Back to Journals » International Journal of Chronic Obstructive Pulmonary Disease » Volume 13

Reliability and validity of the test of incremental respiratory endurance measures of inspiratory muscle performance in COPD

Authors Formiga MF, Roach KE, Vital I, Urdaneta G, Balestrini K, Calderon-Candelario RA, Campos MA, Cahalin LP

Received 21 December 2017

Accepted for publication 18 March 2018

Published 15 May 2018 Volume 2018:13 Pages 1569—1576

DOI https://doi.org/10.2147/COPD.S160512

Checked for plagiarism Yes

Review by Single anonymous peer review

Peer reviewer comments 2

Editor who approved publication: Dr Richard Russell


Magno F Formiga,1,2 Kathryn E Roach,1 Isabel Vital,3 Gisel Urdaneta,3 Kira Balestrini,3 Rafael A Calderon-Candelario,3,4 Michael A Campos,3,4,* Lawrence P Cahalin1,*

1Department of Physical Therapy, University of Miami Miller School of Medicine, Coral Gables, FL, USA; 2CAPES Foundation, Ministry of Education of Brazil, Brasilia, Brazil; 3Pulmonary Section, Miami Veterans Administration Medical Center, Miami, FL, USA; 4Division of Pulmonary, Allergy, Critical Care and Sleep Medicine, University of Miami Miller School of Medicine, Miami, FL, USA

*These authors contributed equally to this work

Purpose: The Test of Incremental Respiratory Endurance (TIRE) provides a comprehensive assessment of inspiratory muscle performance by measuring maximal inspiratory pressure (MIP) over time. The integration of MIP over inspiratory duration (ID) provides the sustained maximal inspiratory pressure (SMIP). Evidence on the reliability and validity of these measurements in COPD is not currently available. Therefore, we assessed the reliability, responsiveness and construct validity of the TIRE measures of inspiratory muscle performance in subjects with COPD.
Patients and methods: Test–retest reliability, known-groups and convergent validity assessments were implemented simultaneously in 81 male subjects with mild to very severe COPD. TIRE measures were obtained using the portable PrO2 device, following standard guidelines.
Results: All TIRE measures were found to be highly reliable, with SMIP demonstrating the strongest test–retest reliability with a nearly perfect intraclass correlation coefficient (ICC) of 0.99, while MIP and ID clustered closely together behind SMIP with ICC values of about 0.97. Our findings also demonstrated known-groups validity of all TIRE measures, with SMIP and ID yielding larger effect sizes when compared to MIP in distinguishing between subjects of different COPD status. Finally, our analyses confirmed convergent validity for both SMIP and ID, but not MIP.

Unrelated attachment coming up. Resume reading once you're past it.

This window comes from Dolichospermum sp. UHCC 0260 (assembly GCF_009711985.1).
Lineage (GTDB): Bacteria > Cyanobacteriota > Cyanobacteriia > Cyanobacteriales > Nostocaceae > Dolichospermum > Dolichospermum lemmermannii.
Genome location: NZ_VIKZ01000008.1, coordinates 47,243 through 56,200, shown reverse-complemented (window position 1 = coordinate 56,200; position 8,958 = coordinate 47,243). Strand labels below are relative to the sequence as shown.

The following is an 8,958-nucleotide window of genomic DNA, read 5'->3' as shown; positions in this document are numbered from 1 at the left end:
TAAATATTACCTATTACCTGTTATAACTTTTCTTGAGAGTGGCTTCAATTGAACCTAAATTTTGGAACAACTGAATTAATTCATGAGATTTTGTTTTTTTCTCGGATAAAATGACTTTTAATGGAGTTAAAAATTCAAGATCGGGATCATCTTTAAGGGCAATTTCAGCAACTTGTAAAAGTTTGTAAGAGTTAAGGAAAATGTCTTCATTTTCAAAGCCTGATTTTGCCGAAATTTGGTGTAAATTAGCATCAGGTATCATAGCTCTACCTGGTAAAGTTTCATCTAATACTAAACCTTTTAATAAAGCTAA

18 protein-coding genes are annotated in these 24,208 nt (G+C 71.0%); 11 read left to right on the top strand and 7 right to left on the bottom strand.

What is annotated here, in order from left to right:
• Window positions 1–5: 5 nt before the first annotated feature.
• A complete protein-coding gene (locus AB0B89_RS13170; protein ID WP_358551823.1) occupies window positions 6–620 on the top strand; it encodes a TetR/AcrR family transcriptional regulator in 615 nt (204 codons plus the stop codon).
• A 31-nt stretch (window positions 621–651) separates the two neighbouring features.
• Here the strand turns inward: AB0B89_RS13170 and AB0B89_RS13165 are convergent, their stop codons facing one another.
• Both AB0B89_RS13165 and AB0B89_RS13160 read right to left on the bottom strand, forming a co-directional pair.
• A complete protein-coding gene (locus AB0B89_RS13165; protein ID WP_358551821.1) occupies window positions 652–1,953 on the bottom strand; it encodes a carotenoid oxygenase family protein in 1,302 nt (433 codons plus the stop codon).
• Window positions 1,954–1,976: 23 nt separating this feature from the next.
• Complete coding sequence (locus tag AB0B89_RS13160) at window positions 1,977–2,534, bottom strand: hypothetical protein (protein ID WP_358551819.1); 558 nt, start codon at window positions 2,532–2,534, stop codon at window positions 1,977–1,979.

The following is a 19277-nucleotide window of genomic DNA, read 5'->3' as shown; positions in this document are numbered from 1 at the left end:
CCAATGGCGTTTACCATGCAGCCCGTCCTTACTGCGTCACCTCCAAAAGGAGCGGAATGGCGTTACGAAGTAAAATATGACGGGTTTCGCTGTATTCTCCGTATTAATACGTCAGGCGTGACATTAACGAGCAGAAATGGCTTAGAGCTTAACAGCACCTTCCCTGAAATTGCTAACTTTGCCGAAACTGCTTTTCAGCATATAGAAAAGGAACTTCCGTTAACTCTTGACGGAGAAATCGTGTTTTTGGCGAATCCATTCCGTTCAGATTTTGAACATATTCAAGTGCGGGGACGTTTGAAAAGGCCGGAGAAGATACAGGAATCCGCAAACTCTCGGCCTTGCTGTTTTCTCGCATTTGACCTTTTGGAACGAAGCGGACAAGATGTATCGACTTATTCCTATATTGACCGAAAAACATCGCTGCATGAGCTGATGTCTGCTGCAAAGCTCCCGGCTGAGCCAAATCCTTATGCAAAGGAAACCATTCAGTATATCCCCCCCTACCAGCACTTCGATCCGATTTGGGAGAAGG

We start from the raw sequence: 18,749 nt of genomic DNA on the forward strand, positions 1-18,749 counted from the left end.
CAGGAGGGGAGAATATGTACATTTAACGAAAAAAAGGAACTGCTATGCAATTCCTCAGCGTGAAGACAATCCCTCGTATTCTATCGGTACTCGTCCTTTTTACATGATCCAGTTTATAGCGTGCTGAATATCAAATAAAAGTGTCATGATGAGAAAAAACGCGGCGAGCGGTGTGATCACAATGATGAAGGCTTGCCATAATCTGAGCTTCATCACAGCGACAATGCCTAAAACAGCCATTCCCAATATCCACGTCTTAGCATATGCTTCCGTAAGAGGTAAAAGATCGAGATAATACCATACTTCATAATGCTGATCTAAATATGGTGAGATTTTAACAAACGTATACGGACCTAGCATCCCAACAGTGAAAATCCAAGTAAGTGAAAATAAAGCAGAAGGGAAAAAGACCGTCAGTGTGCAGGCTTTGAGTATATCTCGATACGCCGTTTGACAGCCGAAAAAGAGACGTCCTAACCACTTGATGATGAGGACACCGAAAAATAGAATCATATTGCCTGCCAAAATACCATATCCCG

Conclusion: The TIRE measures of MIP, SMIP and ID have excellent test–retest reliability and demonstrated known-groups validity in subjects with COPD. SMIP and ID also demonstrated evidence of moderate convergent validity and appear to be more stable measures in this patient population than the traditional MIP.

Keywords: psychometrics, respiratory muscles, chronic airflow obstruction

Introduction

Measures of respiratory muscle effort are considered to be useful parameters for the diagnosis, follow-up and prognosis of subjects with COPD.15 Disease progression is often associated with significant deconditioning of the respiratory musculature as evidenced by decreased inspiratory muscle performance.6 The inspiratory muscle dysfunction in COPD is attributed to myopathy related to systemic inflammation along with changes in chest wall geometry and diaphragm position.7 In addition, higher inspiratory load and ventilatory demand that result from hyperinflation further decrease the pressure-generating capacity of the inspiratory muscles.8 Clinical implications of a weak inspiratory musculature in COPD include poorer exercise and functional capacity, greater degrees of dyspnea and decreased health-related quality of life.3,8,9

The most traditional measure of inspiratory muscle performance in COPD is the maximal inspiratory pressure (MIP). MIP is commonly used as a diagnostic tool and outcome measure for trials of inspiratory muscle training in this population.10 Although previous studies have found MIP to be a reliable and valid measure of inspiratory muscle performance,1114 MIP alone can only offer insight into inspiratory muscle strength, not encompassing other key elements of muscular performance such as work and endurance.

The Test of Incremental Respiratory Endurance (TIRE) provides a more comprehensive assessment of the inspiratory musculature by measuring muscle strength, endurance and work capacity in a single session. The TIRE includes measures of MIP, sustained maximal inspiratory pressure (SMIP) and inspiratory duration (ID) obtained during a maximal sustained inhalation, a distinct maneuver of this test. The TIRE MIP is defined as the highest pressure achieved during inspiration measured from residual volume (RV), while SMIP and ID reflect pressure-generating and endurance capacity from RV to total lung capacity.15 The TIRE inspiratory muscle performance measures are available in several devices such as the RT2 device (DeVilbiss Healthcare, Wollaston, UK), the TRAINAIR device (Project Electronics Ltd, Kent, UK) and the PrO2 device (Design Net, Smithfield, USA). Because of the potential usefulness of MIP, SMIP and ID in the evaluation of chronic lung diseases in general, it is important to establish the psychometric properties of these measures.